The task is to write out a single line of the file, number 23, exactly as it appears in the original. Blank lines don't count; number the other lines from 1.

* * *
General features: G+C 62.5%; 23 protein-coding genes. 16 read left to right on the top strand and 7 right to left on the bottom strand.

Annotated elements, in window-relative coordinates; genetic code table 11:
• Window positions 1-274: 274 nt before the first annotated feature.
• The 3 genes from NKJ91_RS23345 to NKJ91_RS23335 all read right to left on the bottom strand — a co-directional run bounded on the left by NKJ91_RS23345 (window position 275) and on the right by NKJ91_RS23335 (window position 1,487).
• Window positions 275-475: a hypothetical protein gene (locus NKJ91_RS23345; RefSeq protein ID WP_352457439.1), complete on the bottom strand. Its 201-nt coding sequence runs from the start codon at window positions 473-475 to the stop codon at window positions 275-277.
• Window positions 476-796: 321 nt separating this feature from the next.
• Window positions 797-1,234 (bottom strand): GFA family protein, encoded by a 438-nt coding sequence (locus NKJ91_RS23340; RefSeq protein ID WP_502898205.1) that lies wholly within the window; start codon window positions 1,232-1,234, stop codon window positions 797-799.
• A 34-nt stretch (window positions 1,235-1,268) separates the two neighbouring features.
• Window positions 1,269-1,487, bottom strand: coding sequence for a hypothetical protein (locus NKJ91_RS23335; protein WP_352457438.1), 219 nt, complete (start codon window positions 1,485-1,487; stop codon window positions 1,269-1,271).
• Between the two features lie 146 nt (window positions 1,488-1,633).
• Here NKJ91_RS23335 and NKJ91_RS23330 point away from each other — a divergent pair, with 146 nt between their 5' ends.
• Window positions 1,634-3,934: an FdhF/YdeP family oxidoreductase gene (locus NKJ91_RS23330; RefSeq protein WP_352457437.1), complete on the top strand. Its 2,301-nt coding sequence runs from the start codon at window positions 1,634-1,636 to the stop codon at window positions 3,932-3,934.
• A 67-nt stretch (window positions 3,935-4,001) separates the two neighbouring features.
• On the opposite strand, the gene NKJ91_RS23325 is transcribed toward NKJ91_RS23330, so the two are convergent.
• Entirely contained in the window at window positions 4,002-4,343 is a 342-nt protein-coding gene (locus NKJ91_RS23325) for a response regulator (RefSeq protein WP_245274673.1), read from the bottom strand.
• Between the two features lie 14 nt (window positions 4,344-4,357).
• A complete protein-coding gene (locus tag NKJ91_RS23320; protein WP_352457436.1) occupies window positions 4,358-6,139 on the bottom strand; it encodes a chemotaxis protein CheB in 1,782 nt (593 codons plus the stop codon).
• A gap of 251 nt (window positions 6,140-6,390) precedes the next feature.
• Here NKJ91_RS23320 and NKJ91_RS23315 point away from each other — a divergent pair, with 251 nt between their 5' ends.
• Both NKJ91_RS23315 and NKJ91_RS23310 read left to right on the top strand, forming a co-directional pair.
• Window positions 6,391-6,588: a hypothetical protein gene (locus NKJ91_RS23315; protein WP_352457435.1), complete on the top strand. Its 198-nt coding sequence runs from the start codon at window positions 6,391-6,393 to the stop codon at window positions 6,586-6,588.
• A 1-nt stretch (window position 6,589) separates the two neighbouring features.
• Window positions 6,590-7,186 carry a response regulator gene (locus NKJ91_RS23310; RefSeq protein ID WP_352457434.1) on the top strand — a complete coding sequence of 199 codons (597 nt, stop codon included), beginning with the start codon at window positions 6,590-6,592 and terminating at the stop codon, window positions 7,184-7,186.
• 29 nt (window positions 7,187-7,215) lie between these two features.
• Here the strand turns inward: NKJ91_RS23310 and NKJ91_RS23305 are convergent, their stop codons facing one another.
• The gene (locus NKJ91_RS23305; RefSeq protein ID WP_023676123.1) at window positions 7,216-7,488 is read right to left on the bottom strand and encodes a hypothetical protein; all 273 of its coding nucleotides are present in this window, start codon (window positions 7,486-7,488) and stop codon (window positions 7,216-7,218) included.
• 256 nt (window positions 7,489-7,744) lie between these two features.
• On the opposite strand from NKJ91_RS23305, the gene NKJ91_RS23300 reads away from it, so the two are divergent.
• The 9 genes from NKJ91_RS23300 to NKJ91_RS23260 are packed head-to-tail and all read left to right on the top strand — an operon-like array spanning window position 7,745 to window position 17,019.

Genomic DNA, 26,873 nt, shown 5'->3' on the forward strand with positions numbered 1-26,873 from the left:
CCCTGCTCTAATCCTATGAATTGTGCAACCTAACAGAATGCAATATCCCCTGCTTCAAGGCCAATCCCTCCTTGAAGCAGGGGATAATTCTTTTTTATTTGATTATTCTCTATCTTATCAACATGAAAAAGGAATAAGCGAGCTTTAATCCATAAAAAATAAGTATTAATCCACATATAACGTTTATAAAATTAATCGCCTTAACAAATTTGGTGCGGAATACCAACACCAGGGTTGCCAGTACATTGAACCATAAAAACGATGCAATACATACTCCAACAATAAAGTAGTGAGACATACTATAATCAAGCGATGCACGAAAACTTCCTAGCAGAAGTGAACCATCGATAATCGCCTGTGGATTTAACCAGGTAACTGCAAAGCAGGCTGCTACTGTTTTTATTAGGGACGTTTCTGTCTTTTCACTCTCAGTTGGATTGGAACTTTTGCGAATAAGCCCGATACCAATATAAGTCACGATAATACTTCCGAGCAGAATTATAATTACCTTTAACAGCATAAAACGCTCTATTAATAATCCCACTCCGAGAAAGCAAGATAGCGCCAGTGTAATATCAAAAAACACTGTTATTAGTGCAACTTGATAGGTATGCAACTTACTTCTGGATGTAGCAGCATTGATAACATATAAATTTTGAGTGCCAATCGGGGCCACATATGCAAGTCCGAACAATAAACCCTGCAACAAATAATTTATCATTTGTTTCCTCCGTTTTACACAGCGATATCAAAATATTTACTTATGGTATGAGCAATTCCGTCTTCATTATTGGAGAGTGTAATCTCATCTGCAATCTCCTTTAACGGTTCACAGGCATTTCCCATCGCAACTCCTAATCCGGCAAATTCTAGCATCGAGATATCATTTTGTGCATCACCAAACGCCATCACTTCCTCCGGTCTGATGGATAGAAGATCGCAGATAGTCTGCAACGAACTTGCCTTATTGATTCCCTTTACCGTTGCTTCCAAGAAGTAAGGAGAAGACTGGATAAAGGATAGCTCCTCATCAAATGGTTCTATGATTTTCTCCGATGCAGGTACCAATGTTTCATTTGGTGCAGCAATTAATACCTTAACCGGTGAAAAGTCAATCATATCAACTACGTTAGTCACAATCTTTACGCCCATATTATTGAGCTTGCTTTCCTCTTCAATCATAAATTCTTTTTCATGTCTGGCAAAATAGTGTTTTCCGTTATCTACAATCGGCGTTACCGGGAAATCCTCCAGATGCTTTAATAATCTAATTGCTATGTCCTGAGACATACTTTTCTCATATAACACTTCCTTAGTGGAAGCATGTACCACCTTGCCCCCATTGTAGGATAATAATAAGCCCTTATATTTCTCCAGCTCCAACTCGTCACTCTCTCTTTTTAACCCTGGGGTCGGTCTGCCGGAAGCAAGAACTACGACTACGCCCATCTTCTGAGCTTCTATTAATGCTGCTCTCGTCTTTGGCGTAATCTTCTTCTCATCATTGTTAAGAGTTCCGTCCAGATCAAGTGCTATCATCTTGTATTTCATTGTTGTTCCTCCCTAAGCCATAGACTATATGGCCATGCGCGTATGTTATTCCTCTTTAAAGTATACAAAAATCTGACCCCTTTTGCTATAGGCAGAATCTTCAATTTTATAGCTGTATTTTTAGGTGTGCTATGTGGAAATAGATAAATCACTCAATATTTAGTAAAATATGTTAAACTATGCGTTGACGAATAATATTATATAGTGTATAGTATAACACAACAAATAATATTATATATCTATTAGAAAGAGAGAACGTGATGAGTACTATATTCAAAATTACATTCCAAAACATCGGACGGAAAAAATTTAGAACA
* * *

• Window positions 6,590-7,186 carry a response regulator gene (locus NKJ91_RS23310; RefSeq protein ID WP_352457434.1) on the top strand — a complete coding sequence of 199 codons (597 nt, stop codon included), beginning with the start codon at window positions 6,590-6,592 and terminating at the stop codon, window positions 7,184-7,186.